Some bull sharks migrate annually, such as those in the Amazon River, which swim up and down rivers more than 2,300 miles (3,701 kilometers) seasonally. Because bull sharks give birth in freshwater rivers, it is common for female sharks to migrate after they are ready to give birth.

diet

what do bull sharks eat
Bull sharks eat fish, dolphins, seals and stingrays.

© AZ-Animals.com

Bull sharks are carnivores, which means their diet consists of meat, including fish. They are opportunistic feeders, meaning they eat just about anything they find, and they're not fussy about their food. Their main diet consists of fish, dolphins, turtles, rays, birds and other sharks, including other bull sharks.

How much they eat depends on the food available. If food is available, they will eat as much as possible. If food is scarce, bull sharks can go without food for long periods of time. When this happens, their digestion slows down, allowing the food to last longer and avoid starvation. It's not known how much bull sharks need to eat.

A full analysis of bull shark diets can be found in our "What do bull sharks eat?" Page!

Predators and Threats

Adult bull sharks are usually not predated by anything in the ocean. This makes them so-called "apex predators," the animals at the top of the food chain. Juvenile bull sharks are sometimes eaten by other sharks, including adults. Bull sharks have been attacked and killed by crocodiles in rivers in Australia and South Africa.

The main threat to bull sharks is humans. They are hunted for their oil, skin and meat. Bull shark populations appear to be declining, with at least one study finding that bull sharks are not as large as they used to be, likely because the larger sharks are being hunted.

Bull sharks are not currently considered endangered, but their status is listed as Near Threatened (NT) by the International Union for Conservation of Nature. This means they can quickly become a threatened species if nothing is done to protect them.

Reproduction, Babies and Longevity

bull shark attack
Little is known about mating in the wild. Scientists believe the male grabs the female by the tail and clings to her until she rolls over, at which point copulation can take place.

©Michael Gomes/Shutterstock.com

Little is known about the reproductive behavior of bull sharks. Scientists believe the male grabs the female by the tail and clings to her until she rolls over, at which point copulation can take place. Women often have scars and sores that are thought to be the result of such actions. This behavior is similar to the reproductive behavior of other sharks.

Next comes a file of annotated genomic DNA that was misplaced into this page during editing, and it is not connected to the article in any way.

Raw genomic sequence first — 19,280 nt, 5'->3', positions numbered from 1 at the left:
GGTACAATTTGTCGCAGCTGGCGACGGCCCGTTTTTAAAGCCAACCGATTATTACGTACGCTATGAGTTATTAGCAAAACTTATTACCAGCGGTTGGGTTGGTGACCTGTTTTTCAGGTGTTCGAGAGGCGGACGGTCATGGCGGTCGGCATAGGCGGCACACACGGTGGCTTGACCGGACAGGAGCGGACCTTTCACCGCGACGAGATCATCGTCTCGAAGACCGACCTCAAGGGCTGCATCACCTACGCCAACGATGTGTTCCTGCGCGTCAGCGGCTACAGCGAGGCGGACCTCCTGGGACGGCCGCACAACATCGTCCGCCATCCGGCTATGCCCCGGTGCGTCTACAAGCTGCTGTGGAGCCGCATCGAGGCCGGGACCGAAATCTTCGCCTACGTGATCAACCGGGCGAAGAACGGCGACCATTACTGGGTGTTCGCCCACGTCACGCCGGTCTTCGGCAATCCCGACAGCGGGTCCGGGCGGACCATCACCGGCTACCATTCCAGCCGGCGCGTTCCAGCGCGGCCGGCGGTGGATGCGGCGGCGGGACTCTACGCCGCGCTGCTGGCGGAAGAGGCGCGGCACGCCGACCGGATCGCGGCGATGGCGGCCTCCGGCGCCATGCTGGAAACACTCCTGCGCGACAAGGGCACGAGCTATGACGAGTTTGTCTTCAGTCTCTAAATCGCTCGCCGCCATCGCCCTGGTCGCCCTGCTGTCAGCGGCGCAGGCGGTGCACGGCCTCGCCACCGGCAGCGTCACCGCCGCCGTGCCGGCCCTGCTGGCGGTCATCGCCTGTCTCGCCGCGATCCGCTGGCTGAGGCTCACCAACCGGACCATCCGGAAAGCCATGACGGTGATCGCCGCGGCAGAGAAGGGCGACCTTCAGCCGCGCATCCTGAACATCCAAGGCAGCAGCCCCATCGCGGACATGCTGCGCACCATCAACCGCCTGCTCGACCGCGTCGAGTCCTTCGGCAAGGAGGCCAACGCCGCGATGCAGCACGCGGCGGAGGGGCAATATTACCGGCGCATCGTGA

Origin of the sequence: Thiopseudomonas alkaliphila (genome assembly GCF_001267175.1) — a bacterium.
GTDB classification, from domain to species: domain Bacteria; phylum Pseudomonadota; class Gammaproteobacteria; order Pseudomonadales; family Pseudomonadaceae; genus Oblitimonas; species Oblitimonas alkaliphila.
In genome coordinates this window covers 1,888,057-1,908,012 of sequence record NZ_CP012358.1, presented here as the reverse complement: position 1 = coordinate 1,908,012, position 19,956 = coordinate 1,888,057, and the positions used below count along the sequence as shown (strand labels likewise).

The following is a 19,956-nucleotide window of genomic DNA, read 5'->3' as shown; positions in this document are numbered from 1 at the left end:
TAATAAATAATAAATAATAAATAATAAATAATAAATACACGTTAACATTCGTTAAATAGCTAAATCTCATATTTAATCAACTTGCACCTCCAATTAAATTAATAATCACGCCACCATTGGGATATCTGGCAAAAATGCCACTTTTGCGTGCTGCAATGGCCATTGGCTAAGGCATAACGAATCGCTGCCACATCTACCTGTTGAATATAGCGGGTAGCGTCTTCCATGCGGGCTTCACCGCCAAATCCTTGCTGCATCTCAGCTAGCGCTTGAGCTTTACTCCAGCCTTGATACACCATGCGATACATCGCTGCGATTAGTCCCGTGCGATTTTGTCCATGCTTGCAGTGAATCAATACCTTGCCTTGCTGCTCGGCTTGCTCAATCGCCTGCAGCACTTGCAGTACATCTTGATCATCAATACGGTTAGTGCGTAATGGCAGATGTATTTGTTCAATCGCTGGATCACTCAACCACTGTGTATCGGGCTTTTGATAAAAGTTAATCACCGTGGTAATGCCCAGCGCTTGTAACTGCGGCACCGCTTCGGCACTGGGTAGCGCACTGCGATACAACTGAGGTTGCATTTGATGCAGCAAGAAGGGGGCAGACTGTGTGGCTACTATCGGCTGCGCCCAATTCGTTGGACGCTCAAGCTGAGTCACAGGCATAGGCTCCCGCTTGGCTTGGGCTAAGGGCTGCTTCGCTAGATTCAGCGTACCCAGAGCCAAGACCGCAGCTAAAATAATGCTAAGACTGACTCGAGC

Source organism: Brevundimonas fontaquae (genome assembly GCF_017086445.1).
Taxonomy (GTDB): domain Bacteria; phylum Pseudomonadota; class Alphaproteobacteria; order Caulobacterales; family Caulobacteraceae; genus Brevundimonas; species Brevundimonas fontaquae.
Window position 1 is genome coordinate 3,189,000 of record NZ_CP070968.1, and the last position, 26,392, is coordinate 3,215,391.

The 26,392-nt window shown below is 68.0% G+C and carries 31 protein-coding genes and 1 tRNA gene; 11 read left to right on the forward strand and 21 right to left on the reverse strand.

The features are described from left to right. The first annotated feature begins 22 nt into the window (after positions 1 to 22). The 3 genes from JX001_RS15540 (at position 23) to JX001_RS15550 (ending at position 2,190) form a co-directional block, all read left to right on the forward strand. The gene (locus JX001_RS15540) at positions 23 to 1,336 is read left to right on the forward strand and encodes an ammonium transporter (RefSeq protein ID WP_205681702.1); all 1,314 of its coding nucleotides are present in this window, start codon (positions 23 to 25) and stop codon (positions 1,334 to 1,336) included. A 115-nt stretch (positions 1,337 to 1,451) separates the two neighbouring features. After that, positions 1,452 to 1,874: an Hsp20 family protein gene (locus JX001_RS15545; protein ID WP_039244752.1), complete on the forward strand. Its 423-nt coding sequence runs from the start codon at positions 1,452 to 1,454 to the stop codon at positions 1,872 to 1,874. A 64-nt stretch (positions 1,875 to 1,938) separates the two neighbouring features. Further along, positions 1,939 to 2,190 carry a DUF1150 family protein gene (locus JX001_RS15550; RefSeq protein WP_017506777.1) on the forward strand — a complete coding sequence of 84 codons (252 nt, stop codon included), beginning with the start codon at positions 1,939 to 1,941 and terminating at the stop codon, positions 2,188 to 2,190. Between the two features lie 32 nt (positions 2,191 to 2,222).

Bull sharks reach sexual maturity at about 8 to 10 years of age. They come together to mate, but then they go their separate ways instead of staying together for long. They breed from late summer to early fall and often congregate in rivers or estuaries between rivers and the ocean. Pregnancy lasts 10 to 11 months.

Babies, called pups, are born in fresh water, which provides them with protection from the many predators that live in the sea. Mothers give birth to anywhere from 1 to 13 live pups about 2.5 feet (80 cm) long.

Read more  What's a Baby Hammerhead Shark's Name + 4 Facts!

Once born, these babies are on their own. The mother provided no care for them after they were born. Babies immediately start hunting on their own, eating small fish and crustaceans and anything they can catch and swallow.

The average lifespan of a bull shark in the wild is 16 years. They have the potential to live longer, especially in an aquarium. The oldest known bull shark was 32 years old.

population

There are no exact numbers for the bull shark population. They are often found throughout their habitat and appear to be abundant. Still, it's important to have a plan in place to protect them before they disappear. Currently, there are no plans to protect them.

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about the author


My name is Rebecca and I have been a professional freelancer for nearly ten years. I write SEO content and graphic design. When I'm not working, I'm obsessed with cats and pet mice.

Bull Shark FAQs (Frequently Asked Questions)

Are bull sharks carnivores, herbivores or omnivores?

Bull sharks cannot survive by eating plants because their bodies cannot digest plants. This means they are not herbivores or omnivores. Bull sharks are carnivores. They feed entirely on other animals. They will eat anything they can get their hands on, including fish, marine mammals, birds, and other sharks. They also eat dead or decomposing animals when they come across them, including dead whales and dead sharks.

When they are in rivers or lakes, bull sharks sometimes grab animals that come to the water to drink. They catch birds by swimming beneath seabirds resting on the surface or by fishing to feed themselves or their young.

Do bull sharks live in rivers?

Bull sharks are found in rivers all over the world. Bull sharks are found 1,000 miles up the Mississippi River and 2,000 miles up the Amazon River.

What is the difference between a bull shark and a bullhead shark?

Bullhead sharks and bull sharks don't have much in common except that they are both sharks. The bull shark is a large predator that can grow to 11 feet (3.5 m) or more, while the bullhead shark is much smaller, usually no larger than about 5 feet (1.5 m). Bull sharks have large, round, stocky bodies. The bullhead shark is not thick in appearance, but has a relatively slender body with prominent "horns" on its head.